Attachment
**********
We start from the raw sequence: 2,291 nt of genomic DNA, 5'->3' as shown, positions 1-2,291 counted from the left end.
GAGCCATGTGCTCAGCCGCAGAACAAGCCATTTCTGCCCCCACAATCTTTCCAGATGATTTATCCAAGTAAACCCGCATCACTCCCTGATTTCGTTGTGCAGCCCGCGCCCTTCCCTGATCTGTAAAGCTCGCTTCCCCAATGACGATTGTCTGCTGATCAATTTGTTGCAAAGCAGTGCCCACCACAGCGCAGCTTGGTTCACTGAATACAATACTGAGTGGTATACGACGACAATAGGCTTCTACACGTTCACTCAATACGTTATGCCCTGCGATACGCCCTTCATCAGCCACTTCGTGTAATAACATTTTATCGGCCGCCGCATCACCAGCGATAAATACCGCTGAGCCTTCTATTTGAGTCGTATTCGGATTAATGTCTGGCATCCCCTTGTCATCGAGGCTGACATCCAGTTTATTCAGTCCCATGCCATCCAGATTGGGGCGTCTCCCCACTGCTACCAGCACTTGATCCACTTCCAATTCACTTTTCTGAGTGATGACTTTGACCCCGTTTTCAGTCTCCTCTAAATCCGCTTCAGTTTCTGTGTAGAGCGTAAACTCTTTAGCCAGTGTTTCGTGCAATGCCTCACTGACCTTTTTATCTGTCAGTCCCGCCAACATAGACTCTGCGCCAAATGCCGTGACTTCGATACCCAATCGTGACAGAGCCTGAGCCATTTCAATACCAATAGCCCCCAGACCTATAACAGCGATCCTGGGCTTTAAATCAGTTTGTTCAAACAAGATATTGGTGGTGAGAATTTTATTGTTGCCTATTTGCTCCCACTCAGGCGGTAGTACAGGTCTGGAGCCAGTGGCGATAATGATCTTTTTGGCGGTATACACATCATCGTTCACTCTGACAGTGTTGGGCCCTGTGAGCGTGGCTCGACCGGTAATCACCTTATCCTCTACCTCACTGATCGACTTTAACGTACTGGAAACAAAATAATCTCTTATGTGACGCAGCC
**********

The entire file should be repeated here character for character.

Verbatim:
We start from the raw sequence: 2,291 nt of genomic DNA, 5'->3' as shown, positions 1-2,291 counted from the left end.
GAGCCATGTGCTCAGCCGCAGAACAAGCCATTTCTGCCCCCACAATCTTTCCAGATGATTTATCCAAGTAAACCCGCATCACTCCCTGATTTCGTTGTGCAGCCCGCGCCCTTCCCTGATCTGTAAAGCTCGCTTCCCCAATGACGATTGTCTGCTGATCAATTTGTTGCAAAGCAGTGCCCACCACAGCGCAGCTTGGTTCACTGAATACAATACTGAGTGGTATACGACGACAATAGGCTTCTACACGTTCACTCAATACGTTATGCCCTGCGATACGCCCTTCATCAGCCACTTCGTGTAATAACATTTTATCGGCCGCCGCATCACCAGCGATAAATACCGCTGAGCCTTCTATTTGAGTCGTATTCGGATTAATGTCTGGCATCCCCTTGTCATCGAGGCTGACATCCAGTTTATTCAGTCCCATGCCATCCAGATTGGGGCGTCTCCCCACTGCTACCAGCACTTGATCCACTTCCAATTCACTTTTCTGAGTGATGACTTTGACCCCGTTTTCAGTCTCCTCTAAATCCGCTTCAGTTTCTGTGTAGAGCGTAAACTCTTTAGCCAGTGTTTCGTGCAATGCCTCACTGACCTTTTTATCTGTCAGTCCCGCCAACATAGACTCTGCGCCAAATGCCGTGACTTCGATACCCAATCGTGACAGAGCCTGAGCCATTTCAATACCAATAGCCCCCAGACCTATAACAGCGATCCTGGGCTTTAAATCAGTTTGTTCAAACAAGATATTGGTGGTGAGAATTTTATTGTTGCCTATTTGCTCCCACTCAGGCGGTAGTACAGGTCTGGAGCCAGTGGCGATAATGATCTTTTTGGCGGTATACACATCATCGTTCACTCTGACAGTGTTGGGCCCTGTGAGCGTGGCTCGACCGGTAATCACCTTATCCTCTACCTCACTGATCGACTTTAACGTACTGGAAACAAAATAATCTCTTATGTGACGCAGCC